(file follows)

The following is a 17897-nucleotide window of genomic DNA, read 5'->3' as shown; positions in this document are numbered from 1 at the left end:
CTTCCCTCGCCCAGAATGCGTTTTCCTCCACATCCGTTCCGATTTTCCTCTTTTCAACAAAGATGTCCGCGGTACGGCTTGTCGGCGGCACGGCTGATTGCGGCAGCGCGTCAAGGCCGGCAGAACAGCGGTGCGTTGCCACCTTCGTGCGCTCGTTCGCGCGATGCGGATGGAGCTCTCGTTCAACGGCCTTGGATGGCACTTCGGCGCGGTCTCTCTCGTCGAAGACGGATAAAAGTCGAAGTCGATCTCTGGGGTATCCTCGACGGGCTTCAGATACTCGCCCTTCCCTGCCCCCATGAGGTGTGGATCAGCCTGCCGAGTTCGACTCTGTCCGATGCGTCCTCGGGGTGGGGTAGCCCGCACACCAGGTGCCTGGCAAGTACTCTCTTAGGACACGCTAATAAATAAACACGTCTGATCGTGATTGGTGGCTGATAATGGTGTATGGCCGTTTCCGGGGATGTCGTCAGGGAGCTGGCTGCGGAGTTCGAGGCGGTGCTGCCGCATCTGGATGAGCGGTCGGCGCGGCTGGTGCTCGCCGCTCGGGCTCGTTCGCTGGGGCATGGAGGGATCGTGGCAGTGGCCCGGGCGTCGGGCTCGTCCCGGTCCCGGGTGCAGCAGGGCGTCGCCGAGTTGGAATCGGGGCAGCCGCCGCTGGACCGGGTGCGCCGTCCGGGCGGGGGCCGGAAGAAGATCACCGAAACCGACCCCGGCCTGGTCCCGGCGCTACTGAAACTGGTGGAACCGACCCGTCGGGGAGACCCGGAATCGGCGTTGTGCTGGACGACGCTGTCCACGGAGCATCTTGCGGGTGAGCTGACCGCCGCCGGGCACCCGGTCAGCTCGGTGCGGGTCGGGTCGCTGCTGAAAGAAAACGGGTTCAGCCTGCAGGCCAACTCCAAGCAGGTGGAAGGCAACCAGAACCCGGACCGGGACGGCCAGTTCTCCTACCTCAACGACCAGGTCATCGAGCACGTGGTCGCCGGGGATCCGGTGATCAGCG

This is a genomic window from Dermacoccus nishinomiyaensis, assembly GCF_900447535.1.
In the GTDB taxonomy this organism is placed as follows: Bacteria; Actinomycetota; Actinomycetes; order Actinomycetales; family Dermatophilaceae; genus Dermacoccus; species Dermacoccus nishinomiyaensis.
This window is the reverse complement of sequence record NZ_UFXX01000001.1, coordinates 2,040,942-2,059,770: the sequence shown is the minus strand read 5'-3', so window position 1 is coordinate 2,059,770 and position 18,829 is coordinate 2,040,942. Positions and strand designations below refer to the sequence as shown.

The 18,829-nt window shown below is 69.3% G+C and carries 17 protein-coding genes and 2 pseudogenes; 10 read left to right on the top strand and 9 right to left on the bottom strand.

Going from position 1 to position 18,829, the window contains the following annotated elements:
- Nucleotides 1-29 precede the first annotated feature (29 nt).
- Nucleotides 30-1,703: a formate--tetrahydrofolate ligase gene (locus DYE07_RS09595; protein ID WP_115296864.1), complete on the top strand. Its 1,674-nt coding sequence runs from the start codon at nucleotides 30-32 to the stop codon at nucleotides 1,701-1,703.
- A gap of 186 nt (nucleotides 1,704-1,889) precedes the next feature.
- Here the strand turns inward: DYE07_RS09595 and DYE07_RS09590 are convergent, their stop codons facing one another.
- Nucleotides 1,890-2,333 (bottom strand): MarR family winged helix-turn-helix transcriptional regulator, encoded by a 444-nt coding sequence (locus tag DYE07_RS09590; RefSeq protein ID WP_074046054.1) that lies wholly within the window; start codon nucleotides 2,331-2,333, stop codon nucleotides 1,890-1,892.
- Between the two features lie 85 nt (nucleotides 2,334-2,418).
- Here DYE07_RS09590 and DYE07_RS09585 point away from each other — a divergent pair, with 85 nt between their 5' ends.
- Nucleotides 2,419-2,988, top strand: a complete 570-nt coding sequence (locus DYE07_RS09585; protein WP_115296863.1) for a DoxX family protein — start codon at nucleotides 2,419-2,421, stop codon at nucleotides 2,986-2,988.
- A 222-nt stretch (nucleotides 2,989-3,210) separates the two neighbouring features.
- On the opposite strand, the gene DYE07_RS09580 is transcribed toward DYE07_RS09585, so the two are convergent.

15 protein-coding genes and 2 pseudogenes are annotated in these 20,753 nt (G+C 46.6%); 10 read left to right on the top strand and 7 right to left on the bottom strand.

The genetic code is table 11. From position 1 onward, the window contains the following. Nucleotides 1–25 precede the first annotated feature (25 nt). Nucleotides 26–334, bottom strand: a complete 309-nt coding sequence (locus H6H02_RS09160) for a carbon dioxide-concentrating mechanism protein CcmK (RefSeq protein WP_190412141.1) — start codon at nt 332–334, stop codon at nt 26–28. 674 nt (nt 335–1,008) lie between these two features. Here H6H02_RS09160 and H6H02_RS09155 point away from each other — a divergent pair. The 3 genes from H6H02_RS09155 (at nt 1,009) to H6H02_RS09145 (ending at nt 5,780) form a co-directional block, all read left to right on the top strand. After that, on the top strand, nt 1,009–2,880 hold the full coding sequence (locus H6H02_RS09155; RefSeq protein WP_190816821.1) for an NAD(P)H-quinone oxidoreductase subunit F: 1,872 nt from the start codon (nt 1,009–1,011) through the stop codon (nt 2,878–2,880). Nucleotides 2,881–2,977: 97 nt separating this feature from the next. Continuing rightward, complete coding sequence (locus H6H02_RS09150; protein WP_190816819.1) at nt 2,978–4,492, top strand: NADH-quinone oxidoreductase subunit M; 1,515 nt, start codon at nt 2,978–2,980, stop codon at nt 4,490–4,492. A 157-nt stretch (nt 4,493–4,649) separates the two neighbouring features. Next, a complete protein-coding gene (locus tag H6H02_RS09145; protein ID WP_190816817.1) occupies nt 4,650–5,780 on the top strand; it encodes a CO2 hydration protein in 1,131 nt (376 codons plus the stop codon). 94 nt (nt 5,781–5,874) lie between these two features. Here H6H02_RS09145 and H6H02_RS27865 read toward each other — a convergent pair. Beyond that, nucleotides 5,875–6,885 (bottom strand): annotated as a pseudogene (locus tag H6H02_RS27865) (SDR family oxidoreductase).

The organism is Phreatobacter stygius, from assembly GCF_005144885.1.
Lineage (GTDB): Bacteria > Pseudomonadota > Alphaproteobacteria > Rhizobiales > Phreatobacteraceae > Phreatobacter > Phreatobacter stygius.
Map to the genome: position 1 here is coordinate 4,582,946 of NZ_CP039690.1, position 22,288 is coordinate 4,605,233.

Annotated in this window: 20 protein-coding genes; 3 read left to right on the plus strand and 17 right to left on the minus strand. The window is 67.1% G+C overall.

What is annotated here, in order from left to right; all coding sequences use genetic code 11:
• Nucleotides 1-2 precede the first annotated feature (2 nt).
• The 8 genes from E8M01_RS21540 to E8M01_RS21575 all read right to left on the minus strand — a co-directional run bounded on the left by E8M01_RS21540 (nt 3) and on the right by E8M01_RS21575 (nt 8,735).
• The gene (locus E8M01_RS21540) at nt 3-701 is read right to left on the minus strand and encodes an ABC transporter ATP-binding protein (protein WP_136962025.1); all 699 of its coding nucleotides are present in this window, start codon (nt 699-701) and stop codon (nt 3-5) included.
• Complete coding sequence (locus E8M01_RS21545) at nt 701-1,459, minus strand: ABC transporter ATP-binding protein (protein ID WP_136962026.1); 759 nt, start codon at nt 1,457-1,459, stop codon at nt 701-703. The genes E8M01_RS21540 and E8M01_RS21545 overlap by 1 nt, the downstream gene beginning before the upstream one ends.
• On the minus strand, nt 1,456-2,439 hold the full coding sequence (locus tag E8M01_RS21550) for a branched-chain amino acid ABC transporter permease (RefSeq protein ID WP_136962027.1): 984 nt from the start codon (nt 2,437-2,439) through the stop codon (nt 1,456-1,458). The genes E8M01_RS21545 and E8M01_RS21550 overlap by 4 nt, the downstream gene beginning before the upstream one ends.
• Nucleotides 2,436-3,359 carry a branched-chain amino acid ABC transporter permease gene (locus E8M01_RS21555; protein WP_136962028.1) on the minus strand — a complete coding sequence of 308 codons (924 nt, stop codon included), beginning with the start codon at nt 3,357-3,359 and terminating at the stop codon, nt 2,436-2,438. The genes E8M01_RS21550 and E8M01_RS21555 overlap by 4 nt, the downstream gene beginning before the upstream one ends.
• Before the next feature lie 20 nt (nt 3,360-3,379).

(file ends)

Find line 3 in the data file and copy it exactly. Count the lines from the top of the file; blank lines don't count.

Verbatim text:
This is a genomic window from Dermacoccus nishinomiyaensis, assembly GCF_900447535.1.